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Web-only Exclusives
November 30, 2000

From Our Correspondent: Hirohito and the War
A conversation with biographer Herbert Bix

From Our Correspondent: A Rough Road Ahead
Bad news for the Philippines - and some others

From Our Correspondent: Making Enemies
Indonesia needs friends. So why is it picking fights?

Asiaweek Time Asia Now Asiaweek story

All Falling Down

Two Presidents, Seven Tycoons - Who's Next?

By Sangwon Suh

IT WAS UNPRECEDENTED: TWO former presidents arrested and seven of the country's top tycoons indicted for bribery - all in a matter of weeks. For a society with a strong sense of hierarchy and respect for authority, the sight of these once-untouchable men being hauled into the prosecutor's office and in some cases into prison was a strangely cathartic experience. The old order - with its overtones of corruption and authoritarianism - was being swept clean.

The arrest of ex-president Chun Doo Hwan on Dec. 3 was the high point so far in the still-evolving drama. Chun, 64, was charged with military rebellion for his role in the 1979 coup that brought him to power. The saga began with the TV appearance in October of Chun's successor Roh Tae Woo. With President Kim Young Sam's prosecutors digging into his finances, Roh, 63, tearfully confessed to having amassed a $650-million slush fund during his presidency. He was arrested on Nov. 16.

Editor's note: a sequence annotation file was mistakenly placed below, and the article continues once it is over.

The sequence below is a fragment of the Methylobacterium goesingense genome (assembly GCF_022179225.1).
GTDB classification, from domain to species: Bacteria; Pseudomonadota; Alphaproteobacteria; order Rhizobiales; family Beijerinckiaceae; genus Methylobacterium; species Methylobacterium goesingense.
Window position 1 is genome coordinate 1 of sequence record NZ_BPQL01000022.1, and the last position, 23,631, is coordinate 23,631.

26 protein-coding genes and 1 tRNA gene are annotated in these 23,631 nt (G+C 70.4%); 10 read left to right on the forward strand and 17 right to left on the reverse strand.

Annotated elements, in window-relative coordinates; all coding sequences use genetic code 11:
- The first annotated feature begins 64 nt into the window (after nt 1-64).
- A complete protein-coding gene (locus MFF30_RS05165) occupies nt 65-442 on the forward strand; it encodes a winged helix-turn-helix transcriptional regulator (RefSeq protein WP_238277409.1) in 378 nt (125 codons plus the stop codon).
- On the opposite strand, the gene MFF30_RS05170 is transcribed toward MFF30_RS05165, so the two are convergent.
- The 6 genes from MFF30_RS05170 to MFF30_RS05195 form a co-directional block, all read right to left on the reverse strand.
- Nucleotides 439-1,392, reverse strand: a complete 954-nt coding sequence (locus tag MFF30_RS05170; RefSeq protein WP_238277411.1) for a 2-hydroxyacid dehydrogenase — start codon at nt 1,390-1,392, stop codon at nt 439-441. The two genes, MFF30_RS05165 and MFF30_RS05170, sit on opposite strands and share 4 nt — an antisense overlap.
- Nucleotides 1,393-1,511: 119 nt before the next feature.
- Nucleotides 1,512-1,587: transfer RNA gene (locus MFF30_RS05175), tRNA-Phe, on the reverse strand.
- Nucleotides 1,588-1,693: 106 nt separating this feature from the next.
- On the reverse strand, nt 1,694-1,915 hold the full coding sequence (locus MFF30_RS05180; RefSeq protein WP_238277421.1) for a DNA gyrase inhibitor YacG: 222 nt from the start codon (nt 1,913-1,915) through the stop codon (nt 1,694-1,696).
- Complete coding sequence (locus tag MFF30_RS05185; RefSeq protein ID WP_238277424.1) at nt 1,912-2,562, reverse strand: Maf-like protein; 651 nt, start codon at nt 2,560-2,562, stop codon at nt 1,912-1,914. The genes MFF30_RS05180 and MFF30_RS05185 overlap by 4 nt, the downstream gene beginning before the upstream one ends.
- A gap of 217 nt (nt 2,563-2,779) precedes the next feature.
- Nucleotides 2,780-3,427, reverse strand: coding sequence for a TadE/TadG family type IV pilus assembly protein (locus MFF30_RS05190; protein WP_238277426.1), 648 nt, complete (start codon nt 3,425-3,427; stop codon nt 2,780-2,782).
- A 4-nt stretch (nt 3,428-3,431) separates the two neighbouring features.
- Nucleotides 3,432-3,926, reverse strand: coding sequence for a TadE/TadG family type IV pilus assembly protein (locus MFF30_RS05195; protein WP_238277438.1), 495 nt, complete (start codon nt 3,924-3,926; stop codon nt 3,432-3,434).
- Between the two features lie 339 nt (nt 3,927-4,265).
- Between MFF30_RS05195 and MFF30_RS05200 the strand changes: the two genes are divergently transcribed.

Earlier the chairman of the Hanbo Group, Chung Tae Soo, had been arrested for bribery. But for weeks, everyone wondered whether the government would move against the other big bosses who had paid bribes. The answer came on Dec. 5. Senior prosecutor Ahn Kang Min announced in a TV press conference that Roh was being indicted for receiving $369 million in bribes from 35 business leaders.